Choosing a brand is crucial to a successful business strategy. A brand is a design, symbol, word or combination of these that differentiates your brand from competitors. It provides value to your business and simplifies purchasing decisions for consumers. Once your brand is developed, it is important to protect your brand with a trade mark registration. If you are thinking about protecting your brand, you may be wondering what makes a good trade mark. This article will explore what:

  • makes a good trade mark; and 
  • requirements a trade mark must meet to achieve registration in Australia. 

What Aspects of Your Brand Can You Protect With Trade Mark Registration?

A Brand Name

It is best practice to protect your brand name, both in plain text and stylised the way you use it (For example, in the colour, font or shape you use. An example of this is the name ‘H&M’ and the stylised ‘H&M’, displayed in a cursive red font.

A Slogan

Protecting your businesses’ slogan or tagline adds a level of sophistication to your business and ensures your business can exclusively use your tagline. Famous slogans recognised worldwide include, ‘I’m Lovin’ It’ and ‘Just Do It’.

A Motif

Using a motif across your business is a great way to create a connection with your clients and visually show them what your brand is about. Motifs can be used across your business, on products or on branding collateral.

A Combined Logo

It is best practice to protect your motif and brand name if they are being used together. Both elements are recognisable and crucial to the brand.

An Idea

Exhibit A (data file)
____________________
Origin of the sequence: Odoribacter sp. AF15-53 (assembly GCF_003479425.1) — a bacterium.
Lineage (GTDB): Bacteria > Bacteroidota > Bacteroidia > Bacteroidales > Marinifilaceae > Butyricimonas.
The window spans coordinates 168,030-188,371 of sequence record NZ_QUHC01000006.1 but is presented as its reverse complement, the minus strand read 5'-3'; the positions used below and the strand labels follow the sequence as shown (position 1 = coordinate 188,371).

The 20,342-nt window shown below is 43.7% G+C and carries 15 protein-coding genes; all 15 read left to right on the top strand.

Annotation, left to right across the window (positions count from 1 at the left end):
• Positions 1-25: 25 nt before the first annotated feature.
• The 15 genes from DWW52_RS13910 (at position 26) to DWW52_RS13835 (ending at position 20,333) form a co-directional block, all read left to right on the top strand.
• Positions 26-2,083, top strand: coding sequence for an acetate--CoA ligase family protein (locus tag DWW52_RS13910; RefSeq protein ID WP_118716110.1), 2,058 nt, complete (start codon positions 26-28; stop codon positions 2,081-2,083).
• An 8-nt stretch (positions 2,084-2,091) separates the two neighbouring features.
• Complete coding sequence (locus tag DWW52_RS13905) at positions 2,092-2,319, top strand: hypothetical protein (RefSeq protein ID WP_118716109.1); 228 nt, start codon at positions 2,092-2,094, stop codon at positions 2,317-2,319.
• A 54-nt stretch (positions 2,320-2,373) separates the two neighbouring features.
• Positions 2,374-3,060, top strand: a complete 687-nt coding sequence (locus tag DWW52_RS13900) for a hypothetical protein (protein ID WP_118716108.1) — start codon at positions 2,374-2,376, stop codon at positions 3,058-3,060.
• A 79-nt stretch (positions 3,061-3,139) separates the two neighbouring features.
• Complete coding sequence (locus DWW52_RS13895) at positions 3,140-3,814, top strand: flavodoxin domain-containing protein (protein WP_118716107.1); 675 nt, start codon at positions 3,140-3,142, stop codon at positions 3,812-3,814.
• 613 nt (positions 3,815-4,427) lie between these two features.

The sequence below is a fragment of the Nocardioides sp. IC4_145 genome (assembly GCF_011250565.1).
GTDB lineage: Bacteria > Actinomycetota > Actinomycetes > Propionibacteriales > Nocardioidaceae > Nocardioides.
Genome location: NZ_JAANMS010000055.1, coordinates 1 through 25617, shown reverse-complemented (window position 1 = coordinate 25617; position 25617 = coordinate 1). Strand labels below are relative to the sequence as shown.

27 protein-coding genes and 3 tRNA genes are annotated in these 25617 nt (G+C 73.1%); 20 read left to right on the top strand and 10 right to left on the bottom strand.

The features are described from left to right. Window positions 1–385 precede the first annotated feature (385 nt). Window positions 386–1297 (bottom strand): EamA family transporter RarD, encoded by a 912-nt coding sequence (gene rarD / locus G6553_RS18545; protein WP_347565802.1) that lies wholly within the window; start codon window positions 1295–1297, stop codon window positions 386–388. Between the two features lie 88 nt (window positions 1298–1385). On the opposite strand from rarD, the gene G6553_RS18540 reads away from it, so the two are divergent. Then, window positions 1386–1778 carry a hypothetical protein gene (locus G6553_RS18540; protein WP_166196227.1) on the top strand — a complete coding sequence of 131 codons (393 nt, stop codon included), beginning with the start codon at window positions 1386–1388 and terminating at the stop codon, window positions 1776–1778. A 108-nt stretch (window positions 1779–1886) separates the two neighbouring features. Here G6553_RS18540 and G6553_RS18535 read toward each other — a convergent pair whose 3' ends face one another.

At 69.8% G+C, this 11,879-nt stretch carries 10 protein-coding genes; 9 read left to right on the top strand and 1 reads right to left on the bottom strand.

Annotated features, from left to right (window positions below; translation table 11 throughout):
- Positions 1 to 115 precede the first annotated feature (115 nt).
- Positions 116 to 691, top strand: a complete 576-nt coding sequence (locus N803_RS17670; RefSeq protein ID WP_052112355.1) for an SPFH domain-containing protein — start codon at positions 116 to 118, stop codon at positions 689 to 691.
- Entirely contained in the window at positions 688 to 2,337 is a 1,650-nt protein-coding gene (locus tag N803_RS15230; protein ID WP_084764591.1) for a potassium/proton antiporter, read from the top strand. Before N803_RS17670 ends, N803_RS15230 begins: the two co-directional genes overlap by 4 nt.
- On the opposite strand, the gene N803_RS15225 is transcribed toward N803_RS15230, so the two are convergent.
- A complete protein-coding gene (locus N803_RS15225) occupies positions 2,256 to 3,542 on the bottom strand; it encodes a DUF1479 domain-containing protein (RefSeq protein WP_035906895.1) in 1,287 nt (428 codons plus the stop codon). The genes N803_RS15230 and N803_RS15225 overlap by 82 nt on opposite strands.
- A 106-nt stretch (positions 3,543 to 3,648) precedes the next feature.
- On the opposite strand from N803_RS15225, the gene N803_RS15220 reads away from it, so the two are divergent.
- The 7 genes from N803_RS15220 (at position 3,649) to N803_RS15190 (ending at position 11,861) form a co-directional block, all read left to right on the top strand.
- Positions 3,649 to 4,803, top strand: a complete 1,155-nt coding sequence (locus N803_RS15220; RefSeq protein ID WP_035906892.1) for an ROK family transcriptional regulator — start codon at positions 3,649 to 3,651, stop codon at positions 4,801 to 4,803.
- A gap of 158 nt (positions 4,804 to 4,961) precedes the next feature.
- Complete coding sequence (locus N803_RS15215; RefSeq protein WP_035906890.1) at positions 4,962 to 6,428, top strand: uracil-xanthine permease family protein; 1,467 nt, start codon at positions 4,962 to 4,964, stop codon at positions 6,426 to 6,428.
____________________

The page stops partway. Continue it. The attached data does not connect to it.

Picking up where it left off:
It is difficult to protect an idea when it is not written down or expressed. If you are considering protecting an idea, write it down.

A Descriptive Term for a Geographical Location or a Common Last Name

Protecting generic terms with a trade mark can be difficult. If your brand or business name is too generic, you may struggle to register your trade mark.  If your business name is generic, consider protecting a combined logo.

Third Party Material

If you use material that you did not create and do not have legal rights to, it is unlikely you will  be able to protect it with a trade mark.

A hashtag

Hashtags can incorporate a brand name, tagline, movement or marketing campaign. If your tagline includes your trade mark or an element of your business branding that is used as a sign, you may be able to protect it with a trade mark.

Your Domain Name

A domain name secures your URL so that no other business has the same address.  However, this does not provide enforcement protection. It is a good idea to protect your URL with a trade mark. If you use your domain name as a sign for your business, you may also like to protect this with trade mark registration.

How Do I Start A Trade Mark Application?

When starting your application, there are questions you can ask to identify which trade mark will provide the appropriate legal protection for you. For example, you should consider:

  • whether what you are seeking to protect is a trade mark (i.e. is it used as a sign to identify your business or brand?);
  • what goods or services apply (trade mark applications are made in connection with the goods or services you provide or sell);